A man from northern Namibia who was convicted in August 2022 of killing the mother of his child by hitting her with a brick several times on the head, has been allowed by the High Court to appeal his convictions in the Supreme Court.
Paulinu Mateus Katale was convicted on charges of arson and murder, and sentenced to an effective 25 years imprisonment.
Oshakati High Court Acting Judge Danie Small said although he is satisfied with his ruling in the matter, the appeal judges might take a different view.
He convicted Katale of murdering Nauyele Domingas Miquel with whom he has a three-year-old child by hitting her several times on her head with a brick at Okakwa in the district of Outapi.
He was further convicted of arson for setting alight the hut of the deceased. All this happened on 5 February 2019.
The judge sentenced Katale to five years for arson and 23 years for murder, but ordered that three years of the arson sentence run concurrently with the sentence on the murder conviction.
Not satisfied with the conviction, Katale filed a notice for leave to appeal within the 14 days stipulated, but his notice somehow did not make it to court.
He again filed in January this year, and filed a condonation application which was opposed by the State. Acting Judge Small, however, dismissed the objection by the State, and granted him condonation. In his ruling, the judge stated that while he is convinced the convictions were correct, he is divorcing himself from that finding as there seems to be prospect that another court may come to a different conclusion.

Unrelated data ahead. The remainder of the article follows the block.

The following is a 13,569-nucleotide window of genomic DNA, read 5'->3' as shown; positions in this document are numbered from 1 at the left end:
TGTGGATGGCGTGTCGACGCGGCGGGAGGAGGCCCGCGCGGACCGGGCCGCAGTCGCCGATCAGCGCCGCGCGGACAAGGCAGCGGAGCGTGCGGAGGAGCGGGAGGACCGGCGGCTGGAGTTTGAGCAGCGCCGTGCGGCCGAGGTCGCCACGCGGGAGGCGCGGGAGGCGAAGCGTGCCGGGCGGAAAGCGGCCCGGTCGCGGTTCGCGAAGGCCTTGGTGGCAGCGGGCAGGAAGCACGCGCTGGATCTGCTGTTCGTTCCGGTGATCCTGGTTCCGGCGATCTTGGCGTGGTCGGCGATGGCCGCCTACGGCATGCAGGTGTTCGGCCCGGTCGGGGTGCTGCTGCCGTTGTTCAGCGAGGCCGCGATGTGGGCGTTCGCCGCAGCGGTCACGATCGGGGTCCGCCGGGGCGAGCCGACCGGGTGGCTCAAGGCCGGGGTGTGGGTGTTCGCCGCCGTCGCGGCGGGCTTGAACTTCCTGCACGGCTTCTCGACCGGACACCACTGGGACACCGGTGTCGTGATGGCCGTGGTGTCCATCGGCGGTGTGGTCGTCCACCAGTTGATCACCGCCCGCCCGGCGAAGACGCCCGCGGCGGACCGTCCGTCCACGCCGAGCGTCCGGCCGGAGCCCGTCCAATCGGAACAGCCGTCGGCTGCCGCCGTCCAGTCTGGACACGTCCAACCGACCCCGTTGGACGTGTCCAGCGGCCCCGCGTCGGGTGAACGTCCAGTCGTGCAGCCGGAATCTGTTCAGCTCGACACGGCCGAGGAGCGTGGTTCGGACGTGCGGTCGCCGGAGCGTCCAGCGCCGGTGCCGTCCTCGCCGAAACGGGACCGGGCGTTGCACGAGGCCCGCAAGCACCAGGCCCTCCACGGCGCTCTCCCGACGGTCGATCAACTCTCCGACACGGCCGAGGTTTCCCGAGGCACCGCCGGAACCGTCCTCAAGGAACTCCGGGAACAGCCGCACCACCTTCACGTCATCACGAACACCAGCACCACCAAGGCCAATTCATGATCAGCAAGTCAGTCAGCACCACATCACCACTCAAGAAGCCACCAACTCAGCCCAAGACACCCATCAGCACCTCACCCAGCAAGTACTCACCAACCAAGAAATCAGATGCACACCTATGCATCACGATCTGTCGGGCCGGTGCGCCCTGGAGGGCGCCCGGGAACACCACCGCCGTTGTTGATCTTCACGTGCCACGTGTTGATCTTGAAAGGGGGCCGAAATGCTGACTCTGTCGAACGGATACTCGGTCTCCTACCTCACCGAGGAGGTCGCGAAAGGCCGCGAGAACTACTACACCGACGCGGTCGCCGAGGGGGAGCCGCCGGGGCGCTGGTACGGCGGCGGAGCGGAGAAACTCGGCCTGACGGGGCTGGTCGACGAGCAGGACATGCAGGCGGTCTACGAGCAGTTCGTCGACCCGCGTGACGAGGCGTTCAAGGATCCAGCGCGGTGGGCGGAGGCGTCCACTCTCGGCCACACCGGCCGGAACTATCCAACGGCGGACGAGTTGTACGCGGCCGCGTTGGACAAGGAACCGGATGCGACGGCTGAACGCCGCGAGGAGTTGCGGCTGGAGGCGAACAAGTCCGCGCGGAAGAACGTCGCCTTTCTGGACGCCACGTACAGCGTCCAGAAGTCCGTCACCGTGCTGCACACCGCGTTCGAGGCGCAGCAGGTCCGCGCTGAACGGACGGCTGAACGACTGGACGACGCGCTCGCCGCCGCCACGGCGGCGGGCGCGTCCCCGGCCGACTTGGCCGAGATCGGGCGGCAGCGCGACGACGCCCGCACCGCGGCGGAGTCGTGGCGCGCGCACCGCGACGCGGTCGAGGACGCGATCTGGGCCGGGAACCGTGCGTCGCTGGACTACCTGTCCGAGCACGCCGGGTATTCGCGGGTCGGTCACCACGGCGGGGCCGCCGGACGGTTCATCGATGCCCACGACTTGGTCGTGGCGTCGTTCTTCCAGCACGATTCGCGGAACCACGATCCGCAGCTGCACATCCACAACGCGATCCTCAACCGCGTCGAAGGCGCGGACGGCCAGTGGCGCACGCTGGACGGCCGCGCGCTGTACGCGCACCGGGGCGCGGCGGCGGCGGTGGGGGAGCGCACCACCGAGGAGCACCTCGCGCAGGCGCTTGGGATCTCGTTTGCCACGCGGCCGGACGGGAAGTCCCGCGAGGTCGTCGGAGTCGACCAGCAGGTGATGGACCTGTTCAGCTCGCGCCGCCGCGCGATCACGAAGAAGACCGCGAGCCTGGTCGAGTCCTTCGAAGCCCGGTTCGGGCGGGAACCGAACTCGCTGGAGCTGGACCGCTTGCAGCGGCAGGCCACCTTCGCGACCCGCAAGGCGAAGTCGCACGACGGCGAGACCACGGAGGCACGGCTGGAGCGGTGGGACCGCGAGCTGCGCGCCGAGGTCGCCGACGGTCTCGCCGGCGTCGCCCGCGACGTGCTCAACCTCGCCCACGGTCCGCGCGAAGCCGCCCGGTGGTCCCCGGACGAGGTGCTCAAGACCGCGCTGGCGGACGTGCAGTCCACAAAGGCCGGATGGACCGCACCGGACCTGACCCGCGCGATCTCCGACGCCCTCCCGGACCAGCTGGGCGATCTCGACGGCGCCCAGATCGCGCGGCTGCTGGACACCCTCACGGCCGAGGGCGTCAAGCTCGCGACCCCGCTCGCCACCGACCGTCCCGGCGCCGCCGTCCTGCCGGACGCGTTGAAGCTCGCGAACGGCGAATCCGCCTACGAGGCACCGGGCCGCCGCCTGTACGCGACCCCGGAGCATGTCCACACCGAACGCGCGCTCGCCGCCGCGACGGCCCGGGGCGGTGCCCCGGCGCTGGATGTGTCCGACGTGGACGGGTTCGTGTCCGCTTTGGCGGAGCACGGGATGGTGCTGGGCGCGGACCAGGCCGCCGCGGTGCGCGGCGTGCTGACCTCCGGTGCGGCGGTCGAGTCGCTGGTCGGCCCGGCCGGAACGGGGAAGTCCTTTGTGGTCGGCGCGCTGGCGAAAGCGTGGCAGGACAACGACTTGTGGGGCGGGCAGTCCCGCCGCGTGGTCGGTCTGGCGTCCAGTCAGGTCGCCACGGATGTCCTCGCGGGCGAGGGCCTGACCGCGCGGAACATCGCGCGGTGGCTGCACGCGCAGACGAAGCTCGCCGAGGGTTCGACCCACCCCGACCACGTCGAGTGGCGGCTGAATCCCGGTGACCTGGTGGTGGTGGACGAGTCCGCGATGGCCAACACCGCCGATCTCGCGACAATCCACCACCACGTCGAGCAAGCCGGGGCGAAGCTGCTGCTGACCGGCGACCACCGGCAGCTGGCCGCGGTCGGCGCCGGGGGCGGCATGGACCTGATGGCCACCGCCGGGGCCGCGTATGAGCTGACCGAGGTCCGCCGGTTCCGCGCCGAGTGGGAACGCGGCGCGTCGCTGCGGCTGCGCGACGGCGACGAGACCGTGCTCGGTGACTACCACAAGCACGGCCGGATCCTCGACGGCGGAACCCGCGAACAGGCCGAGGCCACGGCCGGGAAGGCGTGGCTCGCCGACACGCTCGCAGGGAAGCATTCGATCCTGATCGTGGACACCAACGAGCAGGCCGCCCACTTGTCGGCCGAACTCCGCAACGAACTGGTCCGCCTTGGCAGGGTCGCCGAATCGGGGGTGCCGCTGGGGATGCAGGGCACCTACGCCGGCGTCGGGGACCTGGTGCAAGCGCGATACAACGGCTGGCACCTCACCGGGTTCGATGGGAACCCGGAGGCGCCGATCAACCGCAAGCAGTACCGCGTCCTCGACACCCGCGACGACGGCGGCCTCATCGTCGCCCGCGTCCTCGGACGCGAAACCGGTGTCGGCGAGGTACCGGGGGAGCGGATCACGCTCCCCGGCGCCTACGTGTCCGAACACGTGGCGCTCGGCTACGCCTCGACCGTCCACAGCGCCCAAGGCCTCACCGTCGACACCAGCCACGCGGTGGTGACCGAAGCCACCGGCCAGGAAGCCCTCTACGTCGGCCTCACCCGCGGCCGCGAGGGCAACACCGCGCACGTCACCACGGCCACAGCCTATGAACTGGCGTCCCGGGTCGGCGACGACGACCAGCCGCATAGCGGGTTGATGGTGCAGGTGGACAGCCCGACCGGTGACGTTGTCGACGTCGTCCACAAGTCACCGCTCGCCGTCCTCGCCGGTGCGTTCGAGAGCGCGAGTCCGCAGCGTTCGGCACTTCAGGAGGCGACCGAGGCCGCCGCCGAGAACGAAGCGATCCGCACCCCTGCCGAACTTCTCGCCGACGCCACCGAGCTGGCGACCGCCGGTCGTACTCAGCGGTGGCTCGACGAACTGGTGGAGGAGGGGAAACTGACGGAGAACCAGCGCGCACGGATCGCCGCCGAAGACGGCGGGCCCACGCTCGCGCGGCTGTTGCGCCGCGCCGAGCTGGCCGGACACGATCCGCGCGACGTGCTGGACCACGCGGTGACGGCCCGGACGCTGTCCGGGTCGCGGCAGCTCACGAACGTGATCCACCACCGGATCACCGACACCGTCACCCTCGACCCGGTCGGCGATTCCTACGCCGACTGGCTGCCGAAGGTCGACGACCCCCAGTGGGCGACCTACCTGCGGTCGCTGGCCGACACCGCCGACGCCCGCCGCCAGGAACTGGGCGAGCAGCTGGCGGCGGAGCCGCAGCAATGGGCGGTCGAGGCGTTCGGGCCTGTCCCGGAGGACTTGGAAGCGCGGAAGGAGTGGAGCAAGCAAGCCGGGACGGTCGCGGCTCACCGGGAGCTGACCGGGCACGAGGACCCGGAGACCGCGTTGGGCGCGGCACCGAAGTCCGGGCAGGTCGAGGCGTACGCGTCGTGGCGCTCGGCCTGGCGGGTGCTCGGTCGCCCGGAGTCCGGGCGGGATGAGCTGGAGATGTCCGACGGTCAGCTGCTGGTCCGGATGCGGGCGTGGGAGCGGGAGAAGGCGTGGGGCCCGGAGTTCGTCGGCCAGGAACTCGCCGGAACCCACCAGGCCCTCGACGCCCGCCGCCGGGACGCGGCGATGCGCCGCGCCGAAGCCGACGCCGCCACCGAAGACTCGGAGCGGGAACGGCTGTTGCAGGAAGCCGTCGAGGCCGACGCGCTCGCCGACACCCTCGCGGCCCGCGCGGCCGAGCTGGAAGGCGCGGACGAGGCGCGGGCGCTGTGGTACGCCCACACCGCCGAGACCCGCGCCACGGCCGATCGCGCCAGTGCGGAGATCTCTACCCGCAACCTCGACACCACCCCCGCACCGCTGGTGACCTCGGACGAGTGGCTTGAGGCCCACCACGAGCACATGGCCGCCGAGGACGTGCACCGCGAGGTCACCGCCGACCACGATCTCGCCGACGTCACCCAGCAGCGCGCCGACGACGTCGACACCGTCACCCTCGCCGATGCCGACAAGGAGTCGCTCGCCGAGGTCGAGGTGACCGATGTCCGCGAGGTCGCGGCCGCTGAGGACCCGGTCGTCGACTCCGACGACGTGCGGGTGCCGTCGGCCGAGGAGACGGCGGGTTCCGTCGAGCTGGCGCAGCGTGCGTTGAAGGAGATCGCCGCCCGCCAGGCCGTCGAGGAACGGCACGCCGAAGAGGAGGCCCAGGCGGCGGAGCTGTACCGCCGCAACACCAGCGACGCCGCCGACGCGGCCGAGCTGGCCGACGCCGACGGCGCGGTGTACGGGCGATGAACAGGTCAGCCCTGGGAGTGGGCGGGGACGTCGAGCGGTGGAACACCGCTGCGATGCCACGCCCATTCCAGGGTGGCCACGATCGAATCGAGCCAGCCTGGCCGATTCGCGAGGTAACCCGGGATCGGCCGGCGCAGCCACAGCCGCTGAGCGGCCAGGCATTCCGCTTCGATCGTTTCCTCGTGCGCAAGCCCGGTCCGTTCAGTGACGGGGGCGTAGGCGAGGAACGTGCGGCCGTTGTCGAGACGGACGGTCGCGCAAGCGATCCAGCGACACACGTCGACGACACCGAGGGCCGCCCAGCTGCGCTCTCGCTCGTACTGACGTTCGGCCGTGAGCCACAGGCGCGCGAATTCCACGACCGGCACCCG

In essence, he said, a judge considering his judgement is in an invidious position as he is required to reconsider his own decision. “That, however, is a duty imposed by the legislature upon judges in criminal
matters. But as difficult as it might be, I must free my mind of the fact that I found that the evidence presented proved the applicant’s guilt on the two charges beyond a reasonable doubt. My original decision should not cloud the enquiry whether there is a reasonable prospect that the judges of appeal will take a different view of the facts and the law,” Acting Judge Small stated.
He continued that the police investigation left much to be desired. Not obtaining the MTC printouts of the witness who claimed Katale made admissions to her, and the phone of Katale, is just one of the shortcomings. Another, he said, was that the police officers who were following the tracks of the assailant called that off, once the applicant was arrested.
Furthermore, he said, the DNA examination was not done on the applicant’s T-shirt to establish whether the dark spots were blood and, if blood, whether it was that of the applicant, the deceased, or both. The judge convicted Katale on the strength of identification by two witnesses and corroborating evidence that strengthened the evidence of the witnesses’ identification.
According to the judge, he is satisfied that the applicant has shown that there exists reasonable prospects of success on appeal insofar as another court might find the applicant’s identification inadequate, or at least require more corroborating evidence before accepting the evidence of the witnesses identifying the applicant on the scene and as the one using the cellphone beyond a reasonable doubt.
Katale is represented by Legal Aid lawyer Ndahafa Nghifewa, and the State by Victoria Shigwedha. Katale is in custody at Oluno Prison.